Bitcoin and Cryptocurrency Mining Power Requirements|
Article - March 6, 2018 By LarsonElectronics.com
Bitcoin and Cryptocurrency Mining Power Requirements
Bitcoin Mining Overview
The technology that underpins bitcoin and other cryptocurrencies is a blockchain, which is an irrefutable, shared public ledger that houses confirmed transactions. Due to its decentralized nature, various math-based algorithms are applied, solved and approved in order to process and validate digital currency transactions. Called mining, the end-user (or group – pool) is provided with digital coins as an incentive. It is common practice for cryptocurrency miners to trade or liquidate their ‘earnings’ on an exchange, contributing to daily transaction volumes. This process encourages participation in the nascent sector.
For micro-scale mining operations, GPU chipsets are typically utilized. In 2017, this caused a worldwide industry shortage. To ease the spike in demand and increase the efficiency of bitcoin mining, custom ASIC-based mining equipment were eventually introduced to the market. These days, large companies are powering bitcoin transactions through large-scale data centers and mining sites.
In the US, the largest bitcoin mining operation is operated by Bitfury, with a total output of 60 MW. To date, the largest bitcoin cloud mining pool comes from China, operated by Bitmain.
Massive Power Consumption
Over time, difficulty increases in mining. As a result, more energy is required to solve math equations and process transactions. One of the pitfalls of using computing hardware for cryptocurrency mining is excessive heat generation. Taking these two factors into consideration, a well-designed power distribution and cooling strategy is crucial for companies and individuals mining bitcoin.
In 2016, according to a paper published by the International Symposium on Computer Architecture, ASIC-based cloud mining datacenters consume roughly 300MW to 500MW. This translates to the creation of 75 bitcoins per hour, or $937,500 per hour (based on $12,500 per coin). Annually, the total amounts to $8 billion per year.
According to Digiconomist’s framework for computing the entire network’s power consumption rates, around 60 percent of the yearly total is applied to electricity costs. Using these figures, the estimated amount of energy consumed by the cryptocurrency mining sector is 32 TWh. This rate will change when bitcoin’s price increases (direct correlation – as price increases, so does power consumption). This rate is curbed by upgrades to the network and transaction process, as well as changes to mining algorithms.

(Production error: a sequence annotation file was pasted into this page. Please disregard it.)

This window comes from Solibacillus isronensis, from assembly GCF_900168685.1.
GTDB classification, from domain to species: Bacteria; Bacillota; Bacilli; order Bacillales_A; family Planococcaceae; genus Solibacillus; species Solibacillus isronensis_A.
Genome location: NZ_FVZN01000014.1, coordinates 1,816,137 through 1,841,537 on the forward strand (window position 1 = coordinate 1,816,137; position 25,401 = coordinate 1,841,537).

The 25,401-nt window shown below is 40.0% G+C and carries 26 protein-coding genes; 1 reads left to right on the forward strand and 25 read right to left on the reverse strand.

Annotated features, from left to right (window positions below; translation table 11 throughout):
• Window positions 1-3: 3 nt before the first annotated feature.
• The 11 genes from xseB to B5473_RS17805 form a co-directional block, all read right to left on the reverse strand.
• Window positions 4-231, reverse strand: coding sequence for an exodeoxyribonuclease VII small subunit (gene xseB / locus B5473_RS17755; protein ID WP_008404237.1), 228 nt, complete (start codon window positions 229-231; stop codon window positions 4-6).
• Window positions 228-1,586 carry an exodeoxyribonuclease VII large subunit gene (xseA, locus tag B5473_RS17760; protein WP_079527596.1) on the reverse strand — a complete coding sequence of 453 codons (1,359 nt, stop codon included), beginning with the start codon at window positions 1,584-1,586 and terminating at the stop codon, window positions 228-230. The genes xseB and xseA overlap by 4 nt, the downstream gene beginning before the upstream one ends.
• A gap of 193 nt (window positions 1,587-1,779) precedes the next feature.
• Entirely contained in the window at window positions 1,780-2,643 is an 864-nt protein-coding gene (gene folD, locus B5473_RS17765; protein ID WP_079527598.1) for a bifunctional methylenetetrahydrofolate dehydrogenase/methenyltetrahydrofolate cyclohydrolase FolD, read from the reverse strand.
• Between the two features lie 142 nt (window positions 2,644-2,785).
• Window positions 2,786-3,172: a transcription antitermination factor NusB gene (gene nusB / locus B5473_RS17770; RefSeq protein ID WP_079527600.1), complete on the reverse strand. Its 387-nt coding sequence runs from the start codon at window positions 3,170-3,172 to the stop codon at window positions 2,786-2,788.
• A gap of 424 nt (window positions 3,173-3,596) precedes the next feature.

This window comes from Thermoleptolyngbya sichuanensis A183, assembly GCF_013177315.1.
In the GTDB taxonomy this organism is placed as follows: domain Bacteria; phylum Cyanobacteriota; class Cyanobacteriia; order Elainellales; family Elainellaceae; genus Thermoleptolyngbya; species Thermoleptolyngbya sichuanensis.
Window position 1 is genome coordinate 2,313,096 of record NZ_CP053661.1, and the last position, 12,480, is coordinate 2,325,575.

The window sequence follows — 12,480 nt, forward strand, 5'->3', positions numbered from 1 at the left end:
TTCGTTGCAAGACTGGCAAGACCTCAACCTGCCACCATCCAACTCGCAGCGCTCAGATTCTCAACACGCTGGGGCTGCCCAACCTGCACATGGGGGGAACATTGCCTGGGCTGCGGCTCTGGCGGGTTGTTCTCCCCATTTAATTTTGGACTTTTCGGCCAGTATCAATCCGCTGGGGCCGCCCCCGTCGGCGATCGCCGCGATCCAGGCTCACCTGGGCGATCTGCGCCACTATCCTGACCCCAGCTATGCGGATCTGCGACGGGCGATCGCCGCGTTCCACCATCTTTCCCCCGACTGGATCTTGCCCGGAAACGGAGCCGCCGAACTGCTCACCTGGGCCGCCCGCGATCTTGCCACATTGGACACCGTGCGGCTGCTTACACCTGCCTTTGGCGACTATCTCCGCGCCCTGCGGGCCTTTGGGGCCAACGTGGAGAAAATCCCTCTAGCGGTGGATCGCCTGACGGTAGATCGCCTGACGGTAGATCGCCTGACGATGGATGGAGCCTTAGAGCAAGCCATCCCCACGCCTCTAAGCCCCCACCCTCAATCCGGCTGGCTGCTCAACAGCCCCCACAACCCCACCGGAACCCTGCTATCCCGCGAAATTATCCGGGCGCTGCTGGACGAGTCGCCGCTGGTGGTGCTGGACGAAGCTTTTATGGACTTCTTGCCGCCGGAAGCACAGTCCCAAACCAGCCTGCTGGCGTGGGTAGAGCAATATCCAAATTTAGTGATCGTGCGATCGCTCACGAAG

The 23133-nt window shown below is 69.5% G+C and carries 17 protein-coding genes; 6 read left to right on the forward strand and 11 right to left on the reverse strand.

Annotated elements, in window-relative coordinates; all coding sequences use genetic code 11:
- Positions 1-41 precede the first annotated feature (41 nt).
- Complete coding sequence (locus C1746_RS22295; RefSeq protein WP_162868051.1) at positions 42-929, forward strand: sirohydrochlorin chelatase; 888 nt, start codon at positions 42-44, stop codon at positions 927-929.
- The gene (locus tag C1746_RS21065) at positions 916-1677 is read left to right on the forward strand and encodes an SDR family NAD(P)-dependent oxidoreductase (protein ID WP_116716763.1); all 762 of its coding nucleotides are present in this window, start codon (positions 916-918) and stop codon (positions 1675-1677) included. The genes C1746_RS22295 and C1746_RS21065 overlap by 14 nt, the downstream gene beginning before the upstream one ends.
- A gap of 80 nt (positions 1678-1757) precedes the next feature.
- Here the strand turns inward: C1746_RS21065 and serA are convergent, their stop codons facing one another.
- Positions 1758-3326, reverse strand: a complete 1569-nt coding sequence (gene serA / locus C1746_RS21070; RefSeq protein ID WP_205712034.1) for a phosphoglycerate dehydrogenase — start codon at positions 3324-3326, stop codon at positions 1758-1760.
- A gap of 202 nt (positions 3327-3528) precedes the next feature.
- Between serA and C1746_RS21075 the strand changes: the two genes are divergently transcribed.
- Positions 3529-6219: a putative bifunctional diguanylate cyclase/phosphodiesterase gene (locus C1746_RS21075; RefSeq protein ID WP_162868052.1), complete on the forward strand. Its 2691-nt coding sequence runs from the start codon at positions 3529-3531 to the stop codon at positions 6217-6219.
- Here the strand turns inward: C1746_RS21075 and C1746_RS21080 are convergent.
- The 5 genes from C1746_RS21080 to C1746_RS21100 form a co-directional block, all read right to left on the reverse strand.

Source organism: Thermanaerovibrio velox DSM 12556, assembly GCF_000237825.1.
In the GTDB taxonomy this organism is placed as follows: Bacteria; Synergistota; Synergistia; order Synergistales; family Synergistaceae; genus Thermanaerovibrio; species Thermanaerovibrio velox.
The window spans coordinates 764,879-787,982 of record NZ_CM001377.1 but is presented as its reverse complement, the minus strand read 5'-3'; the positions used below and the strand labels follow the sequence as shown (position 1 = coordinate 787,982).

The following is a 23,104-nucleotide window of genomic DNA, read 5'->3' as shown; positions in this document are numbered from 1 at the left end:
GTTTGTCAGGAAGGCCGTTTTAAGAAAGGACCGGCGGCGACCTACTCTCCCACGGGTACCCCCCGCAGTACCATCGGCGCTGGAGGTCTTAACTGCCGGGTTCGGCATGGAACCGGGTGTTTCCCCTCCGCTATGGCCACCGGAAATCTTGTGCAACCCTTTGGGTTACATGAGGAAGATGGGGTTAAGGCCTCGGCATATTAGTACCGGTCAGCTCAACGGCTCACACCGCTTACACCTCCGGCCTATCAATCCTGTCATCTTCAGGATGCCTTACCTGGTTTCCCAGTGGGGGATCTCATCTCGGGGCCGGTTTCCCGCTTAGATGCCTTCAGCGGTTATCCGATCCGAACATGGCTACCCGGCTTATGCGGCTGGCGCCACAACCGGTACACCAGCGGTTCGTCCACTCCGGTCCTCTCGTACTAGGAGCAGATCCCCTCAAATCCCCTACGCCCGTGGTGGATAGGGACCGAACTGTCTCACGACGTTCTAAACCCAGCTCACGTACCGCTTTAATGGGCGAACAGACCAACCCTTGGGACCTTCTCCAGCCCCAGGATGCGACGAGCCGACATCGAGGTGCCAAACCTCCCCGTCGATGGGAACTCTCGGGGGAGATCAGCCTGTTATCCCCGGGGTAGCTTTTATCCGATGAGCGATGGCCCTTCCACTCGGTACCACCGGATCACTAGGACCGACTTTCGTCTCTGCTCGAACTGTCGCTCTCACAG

Addressing Heat Generation
The requirement of massive computing power in bitcoin mining results in the generation of heat. Because of this, most centralized mining operations are located in countries with low-cost electricity and naturally cold environments. The amount of heat generated can be so overwhelming that small-scale miners typically use the heat generated to heat their homes or water.
To keep mining equipment cool, fans are deployed over the units. Furthermore, some rigs are open to allow natural cooling powered by a centralized cooling system. For ASIC miners, heat sinks are included to improve heat coping and distribution. From a design perspective, buildings used for commercial mining operations must be carefully designed, like data centers. Racks and even spacing contribute to natural airflow movements.
A cutting-edge solution to cooling is immersion-based techniques. This option is suitable for hot and humid regions. A robust dielectric fluid serves as an evaporative cooling agent, while the equipment is fully submerged inside the tank.
Larson Electronics Power Distribution
Power distribution systems, both permanent and mobile, play salient roles in the performance of commercial mining businesses. Since ASIC mining equipment comes from countries with different electrical standards, it is important to preserve one’s costly equipment with power distribution panels, through the proper conversion of voltages. Moreover, the units can improve energy efficiency and decrease wastage. Mobile power distribution on carts are also useful, as more and more mining operations are being offered in containers.
As noise may also contribute to decreased performance in electronics, isolation transformers can be utilized to reduce such disturbances. Lastly, large cooling units, in the form of exhaust fans, portable fans, vents and tubes are deployed in digital mining facilities to promote and manage air circulation.